Set on the shores of Lake Burley Griffin, the park features traditional timber structures, stone lanterns and other features of a Japanese garden including a dry stream bed.
It is the wish of many people in Canberra that this restful place be formally known as Canberra-Nara Peace Park.
However, this has not yet occurred because of perceived sensitivities lingering from World War II.
We believe that the wishes of the people are reflected when the park is used as a destination for peace cranes sent from around the world.
The first installation of cranes at this park took place in 2004, through the cooperation of the ACT Government and the Canberra-Nara Sister City Committee. September 26 2009 – The 2008 Canberra Nara Candle Festival saw an incredible 10,000 people attend and join in the cultural celebrations in Canberra's Nara Park.
Pictured here is one of the three Kasuga stone lanterns presented in 1997.
The whole thing is but a part of Lennox Gardens.
Lennox Gardens lies on the south side of Lake Burley Griffin, close to Commonwealth Avenue Bridge and Albert Hall in the suburb of Yarralumla. Before the construction of Lake Burley Griffin a road ran through the present garden, this road being one of two main crossing points across the Molonglo River. The name of the road was Lennox Crossing from which the present garden takes its name. The northern segment of the road is still present on Acton peninsula. The garden was officially named in 1963. Lennox Crossing was named after David Lennox, an early bridge builder in NSW and Victoria.
The park in its current condition was established with the filling of Lake Burley Griffin in the 1960s; however the park's history is much older, as it was part of the original Royal Canberra Golf course which is now underneath the lake. The part of the golf course which had not been flooded was named Lennox Gardens.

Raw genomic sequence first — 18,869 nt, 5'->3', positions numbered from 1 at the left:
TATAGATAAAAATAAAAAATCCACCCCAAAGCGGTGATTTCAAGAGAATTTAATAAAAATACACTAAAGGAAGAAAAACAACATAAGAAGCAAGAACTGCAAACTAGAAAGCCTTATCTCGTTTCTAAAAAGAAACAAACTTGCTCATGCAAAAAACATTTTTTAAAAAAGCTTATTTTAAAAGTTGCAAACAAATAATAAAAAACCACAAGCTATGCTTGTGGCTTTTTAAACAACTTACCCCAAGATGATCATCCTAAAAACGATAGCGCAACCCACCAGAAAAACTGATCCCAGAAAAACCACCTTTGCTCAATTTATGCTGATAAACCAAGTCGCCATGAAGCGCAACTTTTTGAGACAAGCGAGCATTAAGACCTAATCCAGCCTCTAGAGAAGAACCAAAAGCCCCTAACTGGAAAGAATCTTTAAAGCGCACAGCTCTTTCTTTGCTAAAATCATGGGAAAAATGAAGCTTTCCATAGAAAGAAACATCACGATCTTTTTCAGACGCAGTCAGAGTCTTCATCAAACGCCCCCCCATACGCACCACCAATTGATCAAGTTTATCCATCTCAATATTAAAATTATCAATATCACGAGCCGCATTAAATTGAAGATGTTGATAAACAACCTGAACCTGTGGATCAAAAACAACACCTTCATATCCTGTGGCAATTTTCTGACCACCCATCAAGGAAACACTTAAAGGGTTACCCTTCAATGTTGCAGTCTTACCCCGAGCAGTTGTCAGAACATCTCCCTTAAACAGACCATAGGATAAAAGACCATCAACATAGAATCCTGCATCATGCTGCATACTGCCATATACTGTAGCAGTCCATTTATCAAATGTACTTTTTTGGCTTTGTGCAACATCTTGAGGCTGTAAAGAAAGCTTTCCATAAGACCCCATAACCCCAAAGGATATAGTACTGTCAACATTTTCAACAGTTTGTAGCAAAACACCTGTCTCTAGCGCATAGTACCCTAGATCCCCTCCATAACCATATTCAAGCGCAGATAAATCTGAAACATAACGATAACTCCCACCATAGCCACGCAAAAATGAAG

It has a number of memorials and monuments such as Kasuga stones presented to Canberra by Japan in April 1997, a monument to Australians in the Spanish civil war, and a stone monument commemorating the centenary of Federation and the Jewish National fund. It has a Wisteria pergola sponsored by Totalcare industries in celebration of the Nara sister city relationship.
Located within the park is the Canberra Nara park, a park which symbolises the friendship between Canberra and the sister city of Nara, Japan
The day we were in Canberra (Feb 2005), we were lucky to catch the start of a 10 day multicultural festival, held in one of the main squares of the city.
There was free entertainment by travelling acts and members of the region's multicultural community, a street parade featuring representatives from what must have been all of Canberra's different nationalities (quite a lot more than I would have dreamed!) and a huge area devoted to multicultural tents and caravans selling international food of just about all types and descriptions.
The atmosphere was great, and the food very reasonably priced and varied.